During her remaining months on South Mountain, Gast will continue to focus on issues of diversity and inclusion at the university, to build upon the momentum of the Mountaintop initiative, to raise additional resources for the university and to be a resource to the Board of Trustees in ensuring a smooth transition to a new presidency.

In her e-mail, Gast expressed gratitude to Lehigh’s alumni community for continuing to engage students and support initiatives to improve all aspects of the university.

“I have learned a tremendous amount from our alumni and friends and I greatly value my relationships with so many dedicated and passionate supporters. Their commitment to the University and our students is what distinguishes Lehigh University from other institutions,” said Gast.

Before becoming Lehigh’s 13th president, Gast served as vice president for research and associate provost at the Massachusetts Institute of Technology for almost five years. She served as associate chair of the department of chemical engineering at Stanford University, where she established herself as a world-class researcher and professor.

During her years at Stanford, Gast received the National Science Foundation Presidential Young Investigator Award, the National Academy of Science Award for Initiative in Research, a Guggenheim Fellowship, and the Alexander von Humboldt Award.

Gast continued her work as an international scholar while serving as Lehigh president. In September 2010, she was one of three new science envoys named by the U.S. State Department—a role that includes encouraging U.S. global engagement in science and technology, and advising the White House, the State Department and the U.S. scientific community about the knowledge and insights she gains from her travels and interactions as a private citizen. Her work as a science envoy has included travels to Kazakhstan, Uzbekistan and Azerbaijan.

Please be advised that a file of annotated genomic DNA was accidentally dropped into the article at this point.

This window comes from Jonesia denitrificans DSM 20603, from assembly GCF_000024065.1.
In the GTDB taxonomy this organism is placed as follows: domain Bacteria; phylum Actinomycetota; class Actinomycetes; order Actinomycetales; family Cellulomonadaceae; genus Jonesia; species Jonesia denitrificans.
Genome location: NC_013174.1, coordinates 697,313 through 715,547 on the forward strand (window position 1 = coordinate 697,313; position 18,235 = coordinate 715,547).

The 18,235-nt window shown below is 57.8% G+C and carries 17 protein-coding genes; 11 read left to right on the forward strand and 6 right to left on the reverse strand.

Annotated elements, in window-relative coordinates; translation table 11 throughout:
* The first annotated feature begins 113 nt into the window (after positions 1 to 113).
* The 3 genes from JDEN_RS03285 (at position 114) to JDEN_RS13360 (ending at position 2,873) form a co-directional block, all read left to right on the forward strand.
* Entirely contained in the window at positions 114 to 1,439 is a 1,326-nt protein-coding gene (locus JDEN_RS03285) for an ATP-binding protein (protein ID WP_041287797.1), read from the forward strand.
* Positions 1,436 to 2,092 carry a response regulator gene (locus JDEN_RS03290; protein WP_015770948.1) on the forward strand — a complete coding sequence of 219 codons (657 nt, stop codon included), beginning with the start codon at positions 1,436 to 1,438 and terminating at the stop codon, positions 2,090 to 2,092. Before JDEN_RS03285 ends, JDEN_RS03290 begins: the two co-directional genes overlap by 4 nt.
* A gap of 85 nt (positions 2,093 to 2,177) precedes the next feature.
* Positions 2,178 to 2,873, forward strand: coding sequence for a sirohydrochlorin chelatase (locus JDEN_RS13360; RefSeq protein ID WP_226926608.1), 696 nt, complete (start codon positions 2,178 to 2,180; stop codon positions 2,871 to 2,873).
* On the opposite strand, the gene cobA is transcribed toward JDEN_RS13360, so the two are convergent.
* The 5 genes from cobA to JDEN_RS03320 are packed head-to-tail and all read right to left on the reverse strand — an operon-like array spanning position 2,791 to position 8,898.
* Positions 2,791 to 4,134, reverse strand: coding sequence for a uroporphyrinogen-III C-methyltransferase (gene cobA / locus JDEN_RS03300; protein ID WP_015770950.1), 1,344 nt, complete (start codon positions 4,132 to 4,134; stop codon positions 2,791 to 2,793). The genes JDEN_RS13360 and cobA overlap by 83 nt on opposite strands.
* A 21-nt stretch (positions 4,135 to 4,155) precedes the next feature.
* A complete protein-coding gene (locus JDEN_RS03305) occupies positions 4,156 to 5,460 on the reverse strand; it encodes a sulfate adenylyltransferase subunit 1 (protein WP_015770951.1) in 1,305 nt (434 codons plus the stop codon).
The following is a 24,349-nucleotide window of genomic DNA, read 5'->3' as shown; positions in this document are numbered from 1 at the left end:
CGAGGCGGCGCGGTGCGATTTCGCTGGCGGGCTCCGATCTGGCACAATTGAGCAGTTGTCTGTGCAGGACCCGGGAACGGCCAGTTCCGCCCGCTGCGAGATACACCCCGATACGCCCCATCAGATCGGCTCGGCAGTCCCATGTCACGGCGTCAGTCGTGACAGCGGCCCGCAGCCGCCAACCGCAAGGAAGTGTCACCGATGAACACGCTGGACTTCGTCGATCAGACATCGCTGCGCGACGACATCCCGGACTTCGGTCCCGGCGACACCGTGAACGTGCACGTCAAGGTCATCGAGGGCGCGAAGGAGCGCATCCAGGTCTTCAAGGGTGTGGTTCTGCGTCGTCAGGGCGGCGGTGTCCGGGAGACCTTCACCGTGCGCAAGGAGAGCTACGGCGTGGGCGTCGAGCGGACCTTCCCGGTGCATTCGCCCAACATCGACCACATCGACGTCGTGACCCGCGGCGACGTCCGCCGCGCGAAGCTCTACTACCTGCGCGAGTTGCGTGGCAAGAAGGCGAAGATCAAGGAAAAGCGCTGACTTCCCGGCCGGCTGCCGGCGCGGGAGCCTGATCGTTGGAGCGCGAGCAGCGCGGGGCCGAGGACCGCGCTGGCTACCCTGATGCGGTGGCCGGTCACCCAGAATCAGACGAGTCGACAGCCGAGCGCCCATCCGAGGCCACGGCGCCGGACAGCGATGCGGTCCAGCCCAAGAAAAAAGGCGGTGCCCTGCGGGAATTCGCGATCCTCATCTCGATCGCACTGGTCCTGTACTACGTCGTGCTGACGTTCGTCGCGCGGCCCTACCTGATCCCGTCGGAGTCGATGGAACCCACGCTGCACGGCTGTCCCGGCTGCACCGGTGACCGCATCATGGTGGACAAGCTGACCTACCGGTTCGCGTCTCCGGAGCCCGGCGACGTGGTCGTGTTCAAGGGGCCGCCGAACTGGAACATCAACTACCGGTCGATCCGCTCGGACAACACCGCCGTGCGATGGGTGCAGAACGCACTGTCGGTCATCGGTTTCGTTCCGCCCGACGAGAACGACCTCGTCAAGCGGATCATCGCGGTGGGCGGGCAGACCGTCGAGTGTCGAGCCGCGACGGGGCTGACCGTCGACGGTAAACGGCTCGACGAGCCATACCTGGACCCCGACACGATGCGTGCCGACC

The daughter of a biochemist, Gast began her academic career as a student at the University of Southern California, where she distinguished herself as valedictorian of her graduating class in 1980. She went on to earn her M.A. and Ph.D. degrees from Princeton University. Before receiving her Ph.D., she accepted a National Science Foundation post-doctoral fellowship at L’Ecole Superieure de Physique et de Chimie Industrielles in Paris, after which she formally began her research and teaching career as a member of the chemical engineering faculty at Stanford.

As she transitions to the next phase of her career, Gast says she will always fondly recall the memories she’s made over the past several years, which included everything from watching Lehigh’s basketball team upset Duke to events like Spring Fling and Spooktacular. On behalf of her husband, Bradley J. Askins, and her children, Rebecca and David, she thanked the university community for welcoming her family to South Mountain.

“Brad and I have called Lehigh home for the past seven and a half years,” said Gast. “It is our good fortune to have been part of this wonderful, smart, caring and welcoming community.”

Posted on Monday, January 27, 2014